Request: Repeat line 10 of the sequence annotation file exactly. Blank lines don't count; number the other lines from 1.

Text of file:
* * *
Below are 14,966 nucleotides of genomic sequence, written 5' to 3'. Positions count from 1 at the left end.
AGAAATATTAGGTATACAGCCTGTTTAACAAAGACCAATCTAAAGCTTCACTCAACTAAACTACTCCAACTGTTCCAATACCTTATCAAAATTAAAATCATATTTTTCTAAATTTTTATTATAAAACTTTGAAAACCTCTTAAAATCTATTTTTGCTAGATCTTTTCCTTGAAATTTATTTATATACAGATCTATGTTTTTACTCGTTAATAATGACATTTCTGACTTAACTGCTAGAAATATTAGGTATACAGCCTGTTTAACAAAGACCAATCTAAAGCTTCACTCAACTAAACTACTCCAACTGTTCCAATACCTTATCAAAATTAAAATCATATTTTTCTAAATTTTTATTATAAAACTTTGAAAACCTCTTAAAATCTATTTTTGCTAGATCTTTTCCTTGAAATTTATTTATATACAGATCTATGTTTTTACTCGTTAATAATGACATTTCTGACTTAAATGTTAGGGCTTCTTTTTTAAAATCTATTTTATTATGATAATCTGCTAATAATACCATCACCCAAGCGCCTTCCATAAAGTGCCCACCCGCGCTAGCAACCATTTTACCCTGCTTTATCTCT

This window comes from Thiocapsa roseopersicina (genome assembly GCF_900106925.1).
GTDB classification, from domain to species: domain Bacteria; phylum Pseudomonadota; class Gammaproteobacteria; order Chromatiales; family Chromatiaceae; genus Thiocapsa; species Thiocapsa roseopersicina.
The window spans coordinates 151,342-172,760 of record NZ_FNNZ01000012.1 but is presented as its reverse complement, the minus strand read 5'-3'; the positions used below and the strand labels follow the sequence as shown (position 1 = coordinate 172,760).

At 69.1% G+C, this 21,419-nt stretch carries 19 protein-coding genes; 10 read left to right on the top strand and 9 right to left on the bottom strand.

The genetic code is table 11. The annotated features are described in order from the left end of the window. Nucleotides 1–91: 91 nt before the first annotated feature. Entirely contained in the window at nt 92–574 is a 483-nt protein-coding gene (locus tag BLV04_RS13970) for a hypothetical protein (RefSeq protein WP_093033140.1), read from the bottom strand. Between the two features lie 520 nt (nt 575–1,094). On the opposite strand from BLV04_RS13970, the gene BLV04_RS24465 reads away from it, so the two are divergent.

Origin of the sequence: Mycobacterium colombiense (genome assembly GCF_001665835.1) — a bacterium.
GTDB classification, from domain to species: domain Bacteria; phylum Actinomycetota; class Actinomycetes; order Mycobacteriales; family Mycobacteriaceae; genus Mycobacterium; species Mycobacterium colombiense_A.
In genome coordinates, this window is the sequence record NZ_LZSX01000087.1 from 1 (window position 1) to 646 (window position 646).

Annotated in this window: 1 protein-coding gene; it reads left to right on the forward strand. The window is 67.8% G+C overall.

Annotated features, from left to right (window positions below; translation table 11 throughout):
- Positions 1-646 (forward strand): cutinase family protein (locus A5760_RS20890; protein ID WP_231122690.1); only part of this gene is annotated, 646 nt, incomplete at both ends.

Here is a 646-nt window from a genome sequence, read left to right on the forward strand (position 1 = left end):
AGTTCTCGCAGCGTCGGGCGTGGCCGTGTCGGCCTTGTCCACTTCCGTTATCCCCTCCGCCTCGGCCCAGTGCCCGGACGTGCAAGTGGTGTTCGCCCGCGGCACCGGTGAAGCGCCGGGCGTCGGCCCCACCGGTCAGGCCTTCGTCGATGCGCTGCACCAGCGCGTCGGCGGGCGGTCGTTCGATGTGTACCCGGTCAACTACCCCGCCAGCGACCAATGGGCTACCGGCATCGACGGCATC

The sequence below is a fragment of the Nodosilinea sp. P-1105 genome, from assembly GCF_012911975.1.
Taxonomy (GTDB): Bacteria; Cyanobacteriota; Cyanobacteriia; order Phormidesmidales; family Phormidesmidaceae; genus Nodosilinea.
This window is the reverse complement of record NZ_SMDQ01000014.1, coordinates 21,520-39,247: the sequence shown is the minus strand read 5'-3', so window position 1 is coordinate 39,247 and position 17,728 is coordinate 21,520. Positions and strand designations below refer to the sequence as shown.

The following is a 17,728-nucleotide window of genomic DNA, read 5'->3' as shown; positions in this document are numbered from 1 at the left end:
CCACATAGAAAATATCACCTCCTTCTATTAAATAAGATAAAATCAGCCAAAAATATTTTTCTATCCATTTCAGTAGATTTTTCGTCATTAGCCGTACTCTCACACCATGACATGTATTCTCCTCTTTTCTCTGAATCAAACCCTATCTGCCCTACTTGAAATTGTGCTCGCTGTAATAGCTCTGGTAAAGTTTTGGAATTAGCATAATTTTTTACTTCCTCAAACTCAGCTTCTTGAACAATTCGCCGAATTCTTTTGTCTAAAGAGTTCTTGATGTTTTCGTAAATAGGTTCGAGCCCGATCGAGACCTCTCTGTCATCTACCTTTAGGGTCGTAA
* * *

In genome coordinates, this window is the sequence record NZ_LZSX01000087.1 from 1 (window position 1) to 646 (window position 646).